Gantz: If Netanyahu had a way to have me killed he would have

The news station revealed that Gantz made the statement in a private conversion, to which the station received access.

Blue and White chairman Benny Gantz speaks at a campaign event (photo credit: AVSHALOM SASSONI)
Blue and White chairman Benny Gantz speaks at a campaign event
(photo credit: AVSHALOM SASSONI)
Blue and White leader Benny Gantz told a small group of confidants recently that Prime Minister Benjamin Netanyahu would harm him physically if he could, Channel 13 reported on Sunday evening.
“If he had a way to have me hurt, to have me killed, he would have done so,” Gantz was quoted as saying.
According to the report, Gantz also said that Netanyahu knows he will end up in prison, and suggested that the prime minister might have gotten Russia to hack his telephone in order to interfere in the election.
The Likud said in response that “Gantz has lost it.”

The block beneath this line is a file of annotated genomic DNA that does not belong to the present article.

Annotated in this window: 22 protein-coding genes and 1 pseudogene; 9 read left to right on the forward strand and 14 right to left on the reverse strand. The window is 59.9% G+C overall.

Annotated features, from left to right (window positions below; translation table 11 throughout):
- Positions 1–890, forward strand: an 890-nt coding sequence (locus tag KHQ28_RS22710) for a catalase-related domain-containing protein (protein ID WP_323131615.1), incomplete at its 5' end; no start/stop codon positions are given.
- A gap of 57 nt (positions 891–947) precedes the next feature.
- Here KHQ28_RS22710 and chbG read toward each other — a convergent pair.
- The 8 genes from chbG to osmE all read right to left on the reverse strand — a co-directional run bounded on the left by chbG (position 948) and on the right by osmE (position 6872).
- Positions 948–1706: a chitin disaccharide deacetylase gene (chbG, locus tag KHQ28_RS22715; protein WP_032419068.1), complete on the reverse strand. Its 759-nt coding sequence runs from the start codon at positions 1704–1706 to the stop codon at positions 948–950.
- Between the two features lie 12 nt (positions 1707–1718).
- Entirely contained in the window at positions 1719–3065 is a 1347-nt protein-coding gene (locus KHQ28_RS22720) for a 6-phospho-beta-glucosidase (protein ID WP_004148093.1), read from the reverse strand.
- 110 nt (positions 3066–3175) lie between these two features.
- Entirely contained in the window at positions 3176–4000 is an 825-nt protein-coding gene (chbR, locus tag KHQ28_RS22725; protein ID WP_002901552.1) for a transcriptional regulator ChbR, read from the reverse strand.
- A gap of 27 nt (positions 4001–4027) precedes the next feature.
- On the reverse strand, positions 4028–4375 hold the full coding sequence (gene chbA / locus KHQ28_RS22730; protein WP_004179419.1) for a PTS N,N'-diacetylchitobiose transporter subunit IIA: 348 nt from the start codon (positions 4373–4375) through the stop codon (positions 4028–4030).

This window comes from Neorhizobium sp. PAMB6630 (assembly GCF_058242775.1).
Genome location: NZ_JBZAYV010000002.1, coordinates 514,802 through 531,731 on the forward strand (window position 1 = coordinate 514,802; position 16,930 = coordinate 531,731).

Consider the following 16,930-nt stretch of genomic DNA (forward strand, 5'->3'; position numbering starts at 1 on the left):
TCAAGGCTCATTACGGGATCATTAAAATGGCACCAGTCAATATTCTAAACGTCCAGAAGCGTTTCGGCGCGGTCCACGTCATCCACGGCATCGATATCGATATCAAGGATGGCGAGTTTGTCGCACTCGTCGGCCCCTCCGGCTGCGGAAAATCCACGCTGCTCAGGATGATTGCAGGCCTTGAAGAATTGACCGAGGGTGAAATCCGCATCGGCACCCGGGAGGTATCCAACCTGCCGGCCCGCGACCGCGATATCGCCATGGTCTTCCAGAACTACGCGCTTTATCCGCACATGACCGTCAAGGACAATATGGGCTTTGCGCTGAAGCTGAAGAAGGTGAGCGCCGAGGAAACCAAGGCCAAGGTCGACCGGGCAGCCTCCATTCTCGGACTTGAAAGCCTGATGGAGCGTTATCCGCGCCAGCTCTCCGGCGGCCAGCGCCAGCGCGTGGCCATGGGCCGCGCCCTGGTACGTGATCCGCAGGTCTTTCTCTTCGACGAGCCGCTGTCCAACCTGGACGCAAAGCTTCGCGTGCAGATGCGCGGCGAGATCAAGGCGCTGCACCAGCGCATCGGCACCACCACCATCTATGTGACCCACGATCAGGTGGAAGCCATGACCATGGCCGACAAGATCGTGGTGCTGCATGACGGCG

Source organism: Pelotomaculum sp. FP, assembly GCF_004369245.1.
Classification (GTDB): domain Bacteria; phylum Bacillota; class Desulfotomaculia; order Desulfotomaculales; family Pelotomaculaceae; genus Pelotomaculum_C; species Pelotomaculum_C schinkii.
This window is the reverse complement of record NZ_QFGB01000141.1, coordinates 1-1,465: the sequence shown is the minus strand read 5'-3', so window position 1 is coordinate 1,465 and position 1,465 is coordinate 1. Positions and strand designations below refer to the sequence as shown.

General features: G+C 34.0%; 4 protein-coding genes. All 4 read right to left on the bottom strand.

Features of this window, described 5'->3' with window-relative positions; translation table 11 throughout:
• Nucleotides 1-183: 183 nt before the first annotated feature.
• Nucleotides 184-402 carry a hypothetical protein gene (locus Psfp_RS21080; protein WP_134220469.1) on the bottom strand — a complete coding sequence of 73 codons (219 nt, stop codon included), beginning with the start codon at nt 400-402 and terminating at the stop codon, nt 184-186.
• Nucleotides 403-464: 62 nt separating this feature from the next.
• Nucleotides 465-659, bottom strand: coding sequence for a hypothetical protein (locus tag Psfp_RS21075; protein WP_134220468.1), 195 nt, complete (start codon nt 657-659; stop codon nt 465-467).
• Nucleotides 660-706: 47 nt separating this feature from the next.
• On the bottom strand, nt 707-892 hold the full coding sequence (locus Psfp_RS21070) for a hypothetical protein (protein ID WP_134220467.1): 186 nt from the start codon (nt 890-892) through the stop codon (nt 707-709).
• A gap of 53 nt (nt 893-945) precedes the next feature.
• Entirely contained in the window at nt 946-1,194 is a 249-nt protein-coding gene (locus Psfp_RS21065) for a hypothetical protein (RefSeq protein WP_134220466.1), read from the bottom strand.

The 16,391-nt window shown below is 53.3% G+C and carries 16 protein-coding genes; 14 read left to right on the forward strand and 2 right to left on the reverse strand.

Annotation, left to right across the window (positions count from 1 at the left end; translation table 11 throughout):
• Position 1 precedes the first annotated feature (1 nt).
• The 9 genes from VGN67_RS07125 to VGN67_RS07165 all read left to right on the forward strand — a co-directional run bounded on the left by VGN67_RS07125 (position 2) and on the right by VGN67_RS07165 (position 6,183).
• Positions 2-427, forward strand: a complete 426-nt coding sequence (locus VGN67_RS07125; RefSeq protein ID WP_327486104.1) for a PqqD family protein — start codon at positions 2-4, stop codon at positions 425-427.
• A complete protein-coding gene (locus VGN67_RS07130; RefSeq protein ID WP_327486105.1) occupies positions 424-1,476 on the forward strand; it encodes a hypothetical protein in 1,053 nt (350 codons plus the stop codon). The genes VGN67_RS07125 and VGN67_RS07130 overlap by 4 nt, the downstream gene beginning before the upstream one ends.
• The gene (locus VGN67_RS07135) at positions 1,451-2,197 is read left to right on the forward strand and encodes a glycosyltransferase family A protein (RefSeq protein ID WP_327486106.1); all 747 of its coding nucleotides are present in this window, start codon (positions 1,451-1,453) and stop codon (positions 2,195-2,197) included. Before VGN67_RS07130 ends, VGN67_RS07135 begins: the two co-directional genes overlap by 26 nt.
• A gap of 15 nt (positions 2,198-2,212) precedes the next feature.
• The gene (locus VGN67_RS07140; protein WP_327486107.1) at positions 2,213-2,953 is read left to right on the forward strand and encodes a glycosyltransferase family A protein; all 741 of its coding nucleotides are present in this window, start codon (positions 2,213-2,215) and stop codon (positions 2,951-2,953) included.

“If Gantz is showing advanced signs of paranoia after two weeks of pressure from the election and the Iranians hacking his phone, how can he run a country?” the Likud asked.
It was unclear how Channel 13 obtained the recording.
Earlier in the day, Gantz spoke at his hotel in Washington, where he told reporters that he does not accept Netanyahu’s argument that the defense minister and IDF chief of staff were not involved in the decision that led Germany to sell submarines to Egypt due to secrecy.
“I don’t know any secret that the defense minister and chief of staff are not allowed to know about,” he argued during a short question-and-answer session. Gantz will be speaking on Monday in an AIPAC plenary session and is in Washington for the occasion.